Life on the Homefront During WWII: “Having a Common Cause”

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|by Krista Madsen|

(L-R:) Caroline Amenta, Rose Cregan and Jean Ceconi. —Photo by Krista Madsen

Ten women and two men filled every chair in the third floor Warner Library conference room to share stories of life on the homefront during WWII. Though the war ended 70 years ago, their memories are as vivid as if it all happened yesterday – from the constant air raid drills and pulled curtains for blackouts, down to the tiny details of every saved ball of tinfoil and rationed slab of butter. The overall sentiment – perhaps surprisingly – is one of fondness for growing up during this incredible time in American history.

Mafalda Tornello was 13 when the war broke out; her father was an air raid warden and her mother worked at Eastern Aircraft (when GM stopped making cars and started making bomber wings on North Tarrytown’s waterfront). “It was the first time I saw her wear slacks,” Tornello said of her newly working mom.

Emma Serena’s parents also worked at Eastern Aircraft, during different shifts. “The war didn’t affect me really except my mom not being there at noon when I came home for lunch.”
Tornello’s brother joined the Navy and was in the vicinity of Pearl Harbor when it all started, a radio man listening to the artillery in the distance.
She recalled the food rationing and having an “A”, “B”, or “C” sticker on the car window to determine when her family could buy gas.

Caroline Amenta, friend “from birth” of Tornello, grew up in the family bakery and therefore suffered no shortage of gas or butter. But she remembered the things not said. “A slip of the lip will sink a ship,” went the popular saying; the collective mood dictating that no one complain. “It was a great time to grow up.”

Despite having seven uncles in the war, Joan Ceconi agreed. “Everything was about the war, but really it was not a bad time to live because everyone had a common cause.”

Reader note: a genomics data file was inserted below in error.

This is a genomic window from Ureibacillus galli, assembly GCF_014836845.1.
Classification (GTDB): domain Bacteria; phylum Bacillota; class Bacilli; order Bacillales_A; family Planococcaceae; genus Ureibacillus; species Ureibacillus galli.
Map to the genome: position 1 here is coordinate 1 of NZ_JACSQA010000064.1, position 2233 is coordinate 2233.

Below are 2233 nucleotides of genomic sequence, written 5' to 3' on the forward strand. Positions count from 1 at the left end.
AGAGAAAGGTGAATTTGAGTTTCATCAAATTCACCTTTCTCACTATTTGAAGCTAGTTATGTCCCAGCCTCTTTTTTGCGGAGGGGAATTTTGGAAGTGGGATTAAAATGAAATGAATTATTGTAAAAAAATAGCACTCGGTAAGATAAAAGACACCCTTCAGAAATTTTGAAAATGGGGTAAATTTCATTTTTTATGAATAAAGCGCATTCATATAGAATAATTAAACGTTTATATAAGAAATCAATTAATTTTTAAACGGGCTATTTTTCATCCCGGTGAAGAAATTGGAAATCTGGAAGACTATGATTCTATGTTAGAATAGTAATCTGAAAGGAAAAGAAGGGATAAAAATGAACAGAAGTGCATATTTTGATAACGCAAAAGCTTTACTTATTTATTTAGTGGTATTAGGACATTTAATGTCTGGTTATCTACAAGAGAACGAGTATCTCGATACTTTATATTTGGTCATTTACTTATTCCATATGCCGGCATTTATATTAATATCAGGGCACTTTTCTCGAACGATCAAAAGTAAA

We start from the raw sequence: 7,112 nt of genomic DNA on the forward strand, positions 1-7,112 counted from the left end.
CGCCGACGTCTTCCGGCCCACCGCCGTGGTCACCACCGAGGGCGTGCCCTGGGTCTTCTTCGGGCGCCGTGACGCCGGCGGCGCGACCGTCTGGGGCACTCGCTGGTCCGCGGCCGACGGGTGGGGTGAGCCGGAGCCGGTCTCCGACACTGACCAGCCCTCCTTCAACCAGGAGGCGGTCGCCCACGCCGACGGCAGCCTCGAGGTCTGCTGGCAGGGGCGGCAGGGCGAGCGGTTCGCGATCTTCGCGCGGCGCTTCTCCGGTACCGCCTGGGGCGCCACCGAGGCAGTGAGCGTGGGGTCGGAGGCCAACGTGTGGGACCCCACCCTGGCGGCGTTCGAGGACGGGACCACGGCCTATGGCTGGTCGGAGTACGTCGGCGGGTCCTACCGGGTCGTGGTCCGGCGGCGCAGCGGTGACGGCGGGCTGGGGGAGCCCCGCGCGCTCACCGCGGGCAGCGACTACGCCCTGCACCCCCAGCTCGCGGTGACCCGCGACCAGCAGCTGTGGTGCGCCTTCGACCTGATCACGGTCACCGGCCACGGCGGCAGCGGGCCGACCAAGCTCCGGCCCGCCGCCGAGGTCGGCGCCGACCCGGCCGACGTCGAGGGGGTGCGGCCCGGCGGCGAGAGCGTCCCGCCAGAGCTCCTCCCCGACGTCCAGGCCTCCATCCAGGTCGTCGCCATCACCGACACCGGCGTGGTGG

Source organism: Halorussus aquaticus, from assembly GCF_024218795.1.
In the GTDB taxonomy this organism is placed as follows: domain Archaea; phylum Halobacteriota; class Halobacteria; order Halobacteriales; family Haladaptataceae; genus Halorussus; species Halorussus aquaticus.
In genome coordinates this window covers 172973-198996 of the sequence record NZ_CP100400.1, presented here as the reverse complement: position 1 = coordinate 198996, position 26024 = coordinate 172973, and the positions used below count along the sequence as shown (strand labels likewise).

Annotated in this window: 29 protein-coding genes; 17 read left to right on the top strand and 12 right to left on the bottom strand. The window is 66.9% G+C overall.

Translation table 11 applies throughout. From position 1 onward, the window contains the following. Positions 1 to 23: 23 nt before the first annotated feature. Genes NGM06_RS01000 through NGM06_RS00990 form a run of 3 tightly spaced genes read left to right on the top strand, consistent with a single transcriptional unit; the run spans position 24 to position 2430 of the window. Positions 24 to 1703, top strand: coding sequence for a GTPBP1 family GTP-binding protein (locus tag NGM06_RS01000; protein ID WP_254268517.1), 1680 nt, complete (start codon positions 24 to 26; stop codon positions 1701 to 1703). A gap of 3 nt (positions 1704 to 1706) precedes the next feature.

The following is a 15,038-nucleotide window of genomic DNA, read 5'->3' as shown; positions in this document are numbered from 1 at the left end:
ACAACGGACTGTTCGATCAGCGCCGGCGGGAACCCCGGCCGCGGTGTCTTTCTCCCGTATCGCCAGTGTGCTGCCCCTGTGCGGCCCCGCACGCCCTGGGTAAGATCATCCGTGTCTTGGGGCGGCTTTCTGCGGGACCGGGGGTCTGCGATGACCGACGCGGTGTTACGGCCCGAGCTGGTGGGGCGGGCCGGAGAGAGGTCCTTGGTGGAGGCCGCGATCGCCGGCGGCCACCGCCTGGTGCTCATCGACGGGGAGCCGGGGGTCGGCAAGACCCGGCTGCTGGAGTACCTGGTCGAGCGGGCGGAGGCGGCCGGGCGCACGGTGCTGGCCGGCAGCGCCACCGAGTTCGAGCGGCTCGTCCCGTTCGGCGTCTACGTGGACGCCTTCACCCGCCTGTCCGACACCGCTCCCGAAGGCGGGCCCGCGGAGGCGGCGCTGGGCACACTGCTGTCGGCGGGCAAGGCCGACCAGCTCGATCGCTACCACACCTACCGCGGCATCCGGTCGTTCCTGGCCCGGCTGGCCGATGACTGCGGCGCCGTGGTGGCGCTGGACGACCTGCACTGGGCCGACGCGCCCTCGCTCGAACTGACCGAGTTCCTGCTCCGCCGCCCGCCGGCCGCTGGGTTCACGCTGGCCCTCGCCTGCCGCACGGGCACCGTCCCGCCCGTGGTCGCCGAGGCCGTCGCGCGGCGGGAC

Everyone remembered using leftover bits of yarn to knit squares for blankets that would go to devastated people in Europe, buying stamps daily at the Post Office toward a war bond, even contributing cans of leftover bacon grease to make explosives, and overall just being kids: playing freely outside until called home for dinner.

William Maguire said he would leave school on occasion to cheer the older young men marching from the service office (now the municipal parking lot across from Sleepy Hollow Village Hall), down Cortlandt, to the Tarrytown train station where they departed.

School children practiced hiding under desks, and blackouts were routine, if not exactly necessary, as the belief was the darkness kept ships evading German subs in the Hudson Harbor from having a silhouette, or kept your town off the target map. Streetlights went out, curtains closed. You’d even be told to extinguish your cigarette. “But the men found the bars alright,” Maguire laughed.

Much like the assassination of Kennedy rocked the nation decades later, the sudden death of FDR stopped everyone in their tracks, mothers collectively weeping because they believed he would see them safely through the end of war.

Those who didn’t grow up here (attendees also hailed from NYC to Puerto Rico) shared memories of the same songs (“Praise the Lord and pass the ammunition…”) and the packaged meat: “Spam and Spam and Spam.”

Locals watched 10-cent movies at the Strand on Beekman or the Tarrytown Music Hall, which began with newsreels from the war – a sanitized version, to be sure, but it gave them a glimpse.
There were regular dances at the Van Tassel auditorium where local girls would have their pick of Staten Island Coast Guard guests to bring home to Sunday dinner.

There was the idea that heroes didn’t come home, so the men who did make it back alive preferred to sneak in quietly so they wouldn’t cause too much fanfare. But at war’s dramatic close, everyone let loose, kissing each other, screaming in the streets, parties, parades. And, while nowadays survivors are pretty open with wounds and can get a post-traumatic stress diagnosis, then it was “no one ever said anything; they just went back to work,” Amenta said.

Frank Cofone said they must have suffered just the same. “Most of these guys never saw a gun until the Army. You kill people and then you’re expected to go home and just forget about it? You can’t do it.”

Listen to the full audio session online at and at Next month, we will hear from Sleepy Hollow’s sole surviving Pearl Harbor vet, Chick Galella. Have a local, historical topic you’d like to share? Please email


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